5:  Collins, F.H., L. Kamau, H.A. Ranson and J.M. Vulule, 2000. Molecular entomology and prospects for malaria control. Bull. World Health Organ., 78: 1412-1413.
CrossRef  |  Google  |  

6:  Curtis, C.F., H.V. Pates, W. Takken, C.A. Maxwell, J. Myamba, A. Priestman, O. Akinpel, A.M. Yayo and J.T. Hu, 1999. Biological problems with the replacement of a vector population by Plasmodium-refractory mosquitoes. Parasitologia, 41: 479-481.

7:  Djadid, N.D., S. Gholizadeh, E. Tafsiri, R. Romi, M. Gordeev and S. Zakeri, 2007. Molecular identification of Palearctic members of Anopheles maculipennis in Northern Iran. Malaria J., 6: 6-6.
CrossRef  |  Direct Link  |  

8:  Edgar, R.C., 2004. MUSCLE: Multiple sequence alignment with high accuracy and high throughput. Nucl. Acids Res., 32: 1792-1797.
CrossRef  |  Direct Link  |  

9:  Edrissian, G.H., 2006. Malaria in Iran: Past and present situation. Iran. J. Parasitol., 1: 1-14.
Direct Link  |  

10:  Githeko, A.K., S.W. Linsay, V.E. Gonfalonieri and J.A. Patz, 2000. Climatic change and vector borne disease. A regional analysis. Bull. World Health Organ., 78: 1136-1149.
Direct Link  |  

11:  Harbach, R.E., 2004. The classification of genus Anopheles (Diptera: Culicidae) a working hypothesis of phylogenetic relationships. Bull. Entomol. Res., 94: 537-553.
Direct Link  |  

12:  Kampen, H., J. Proft, S. Etti, E. Maltezos, M. Pagonaki, W. Maier and H.M. Seitz, 2003. Individual cases of autochthonous malaria in Evros province, Northern Greece, entomological aspects. Parasitol. Res., 89: 252-258.

13:  Kampern, H., 2005. Integration of Anopheles beklemishevi (Diptera: Culicidae) in a PCR assay diagnostic for palearctic Anopheles beklemishevi. Parasitol. Res., 97: 113-117.
Direct Link  |  

14:  Krzywinski, J. and N.J. Besansky, 2002. Molecular systematic of Anopheles: From subgenera to sub population. Ann. Rev. Entomol., 40: 111-139.

15:  Linton, Y.M., A. Samanidou-Voyadjoglou and R.E. Harbach, 2002. Ribosomal ITS2 sequence data for Anopheles maculipennis and An. Messeae in Northern Greece, with a critical assessment of previously published sequences. Insect. Mol. Biol., 11: 379-383.

16:  Linton, Y.M., L. Smith, G. Koliopoulos, A. Samanidou- Voyadjoglou, A.K. Zounos and R.E. Harbach, 2003. Morphological and molecular characterization of Anopheles (Anopheles) maculipennis Meigen, type species of the genus and nominotypical member of the maculipennis complex. Syst. Entomol., 28: 39-56.
Direct Link  |  

17:  Manouchehri, A.V., M. Zaim and A.M. Emadi, 1992. A review of malaria in Iran, 1975-1990. J. Am. Mosq. Control Assoc., 8: 381-385.

18:  Marinucci, M., R. Romi, P. Mancini, M. Di Luca and C. Severini, 1999. Phylogenetic relationships of seven Palaearctic members of the Maculipennis complex inferred from ITS2 sequence data. Insect. Mol. Biol., 8: 469-480.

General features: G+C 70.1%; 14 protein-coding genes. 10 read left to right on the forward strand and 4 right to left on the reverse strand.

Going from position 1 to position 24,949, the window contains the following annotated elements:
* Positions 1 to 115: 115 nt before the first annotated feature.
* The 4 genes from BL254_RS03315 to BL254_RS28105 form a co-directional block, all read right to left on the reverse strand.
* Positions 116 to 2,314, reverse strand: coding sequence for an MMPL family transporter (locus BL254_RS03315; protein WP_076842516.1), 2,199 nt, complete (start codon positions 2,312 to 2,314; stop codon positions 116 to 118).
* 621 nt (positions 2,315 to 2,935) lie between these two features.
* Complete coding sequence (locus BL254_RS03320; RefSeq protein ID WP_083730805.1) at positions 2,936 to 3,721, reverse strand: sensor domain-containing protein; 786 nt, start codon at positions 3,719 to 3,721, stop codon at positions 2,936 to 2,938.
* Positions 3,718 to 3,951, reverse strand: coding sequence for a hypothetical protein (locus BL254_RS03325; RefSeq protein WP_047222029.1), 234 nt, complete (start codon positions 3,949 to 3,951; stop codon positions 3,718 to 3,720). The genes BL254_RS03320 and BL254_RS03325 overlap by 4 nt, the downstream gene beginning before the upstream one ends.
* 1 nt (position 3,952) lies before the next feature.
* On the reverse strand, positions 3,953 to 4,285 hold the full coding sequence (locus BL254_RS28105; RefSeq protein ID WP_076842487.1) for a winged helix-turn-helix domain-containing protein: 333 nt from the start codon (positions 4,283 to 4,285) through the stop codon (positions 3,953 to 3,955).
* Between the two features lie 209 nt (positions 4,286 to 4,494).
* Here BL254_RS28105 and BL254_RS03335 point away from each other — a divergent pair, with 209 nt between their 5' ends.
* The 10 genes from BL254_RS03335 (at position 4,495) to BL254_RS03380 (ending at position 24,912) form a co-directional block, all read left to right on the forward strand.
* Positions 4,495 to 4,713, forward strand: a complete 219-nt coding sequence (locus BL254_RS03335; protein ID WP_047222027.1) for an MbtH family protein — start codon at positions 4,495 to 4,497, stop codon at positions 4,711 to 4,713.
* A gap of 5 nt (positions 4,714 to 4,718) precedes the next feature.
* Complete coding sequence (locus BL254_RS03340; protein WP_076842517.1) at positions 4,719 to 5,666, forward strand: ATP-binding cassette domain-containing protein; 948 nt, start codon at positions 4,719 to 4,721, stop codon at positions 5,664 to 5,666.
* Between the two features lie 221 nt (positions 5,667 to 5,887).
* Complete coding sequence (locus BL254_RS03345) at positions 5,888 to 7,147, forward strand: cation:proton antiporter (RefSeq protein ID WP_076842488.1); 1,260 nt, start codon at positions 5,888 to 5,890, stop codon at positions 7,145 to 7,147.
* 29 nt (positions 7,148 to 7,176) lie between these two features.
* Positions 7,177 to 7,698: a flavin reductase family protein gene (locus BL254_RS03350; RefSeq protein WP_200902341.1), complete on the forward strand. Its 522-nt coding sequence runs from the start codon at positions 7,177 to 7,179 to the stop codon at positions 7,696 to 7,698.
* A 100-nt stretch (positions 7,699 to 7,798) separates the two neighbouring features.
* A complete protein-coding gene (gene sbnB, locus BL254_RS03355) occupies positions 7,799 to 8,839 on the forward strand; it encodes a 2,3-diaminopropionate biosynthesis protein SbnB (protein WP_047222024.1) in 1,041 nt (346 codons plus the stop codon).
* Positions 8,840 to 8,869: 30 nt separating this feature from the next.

19:  Marrelli, M.T., L.M. Floeter-Winter, R.S. Malafronte, W.P. Tadei, L. de Oliveria, C. Flores-Mendoza and O. Marinotti, 2005. Amazonian malaria vectors anopheline relationships interpreted from ITS2 rDNA sequence. Med. Vet. Entomol., 19: 208-218.
Direct Link  |  

20:  Nicolescu, G., Y.M. Linton, A. Viadimireescu, T.M. Howard and R.E. Harbach, 2004. Mosquitoes of the Anopheles maculipennis group (Diptera: Culicidae) in Romania with the discovery and formal recognition of new species based on molecular and morphological evidence. Bull. Entomol. Res., 94: 525-535.
Direct Link  |  

21:  Oshaghi, M.A., M.M. Sedaghat and H. Vatandoost, 2003. Molecular characterization of the Anopheles maculipennis complex in the Islamic Republic of Iran. Eastern Mediterr. Health J., 9: 659-666.
Direct Link  |  

22:  Paskewitz, S.M., D.M. Wesson and F.H. Collins, 1993. The internal transcribed spacers of ribosomal DNA in five members of the Anopheles gambiae species complex. Insect. Mol. Biol., 2: 247-257.

23:  Proft, J., W. Maier and H. Kampen, 1999. Identification of six sibling species of Anopheles maculipennis complex (Diptera: Culicidae) by a polymerase chain reaction assay. Parasitol. Res., 88: 837-845.

24:  Romi, R., D. Boccolini, L. Hovanesyan, G. Grigorian and D.M. Luca, 2002. Anopheles sacharovi A reemerging malaria vector in the valley of Armania. J. Med. Entomol., 39: 446-450.

25:  Sabatinelli, G. and P. Joergensen, 2001. Malaria in the WHO European region (1991-1999). Eurosurveillance, 6: 61-65.

26:  Sadrizadeh, B., 1999. Malaria in the world in the Eastern Mediterranean region and in Iran: Review article. Archives of Iranian medicine, AIM/9924/sadrizadeh9924.html.

27:  Sedaghat, M.M., Y.M. Linton, M.A. Oshaghi, H. Vatandoost and R.E. Harbach, 2003. The Anopheles maculipennis complex (Diptera: Culicidae) in Iran: Molecular characterization and recognition of new species. Bull. Entomol. Res., 93: 527-535.
Direct Link  |  

28:  Strickberger, M.W., 2000. The Mechanisms: Evolution. 3rd Edn., Jones and Barlett Publisher International, London, UK.

©  2021 Science Alert. All Rights Reserved